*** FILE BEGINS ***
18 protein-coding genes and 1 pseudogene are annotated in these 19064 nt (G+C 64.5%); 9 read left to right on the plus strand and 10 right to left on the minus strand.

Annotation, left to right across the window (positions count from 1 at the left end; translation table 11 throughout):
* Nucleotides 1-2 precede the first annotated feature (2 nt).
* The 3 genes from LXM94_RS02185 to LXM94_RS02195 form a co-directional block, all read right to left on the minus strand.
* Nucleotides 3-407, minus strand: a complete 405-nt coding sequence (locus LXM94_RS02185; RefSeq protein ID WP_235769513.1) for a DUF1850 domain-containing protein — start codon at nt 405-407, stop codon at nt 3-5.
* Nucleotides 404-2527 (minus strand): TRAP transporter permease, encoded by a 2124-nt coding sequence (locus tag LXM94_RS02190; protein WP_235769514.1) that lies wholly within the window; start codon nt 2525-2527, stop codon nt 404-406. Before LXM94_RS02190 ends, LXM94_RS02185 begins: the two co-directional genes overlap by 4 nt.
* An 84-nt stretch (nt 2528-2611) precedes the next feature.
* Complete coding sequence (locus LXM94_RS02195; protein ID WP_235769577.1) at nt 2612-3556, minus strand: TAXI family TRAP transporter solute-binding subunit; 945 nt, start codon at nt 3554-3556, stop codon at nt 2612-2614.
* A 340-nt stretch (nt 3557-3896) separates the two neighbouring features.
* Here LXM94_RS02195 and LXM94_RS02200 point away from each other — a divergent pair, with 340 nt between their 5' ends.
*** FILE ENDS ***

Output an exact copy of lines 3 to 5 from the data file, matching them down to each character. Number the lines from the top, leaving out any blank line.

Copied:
* Nucleotides 1-2 precede the first annotated feature (2 nt).
* The 3 genes from LXM94_RS02185 to LXM94_RS02195 form a co-directional block, all read right to left on the minus strand.
* Nucleotides 3-407, minus strand: a complete 405-nt coding sequence (locus LXM94_RS02185; RefSeq protein ID WP_235769513.1) for a DUF1850 domain-containing protein — start codon at nt 405-407, stop codon at nt 3-5.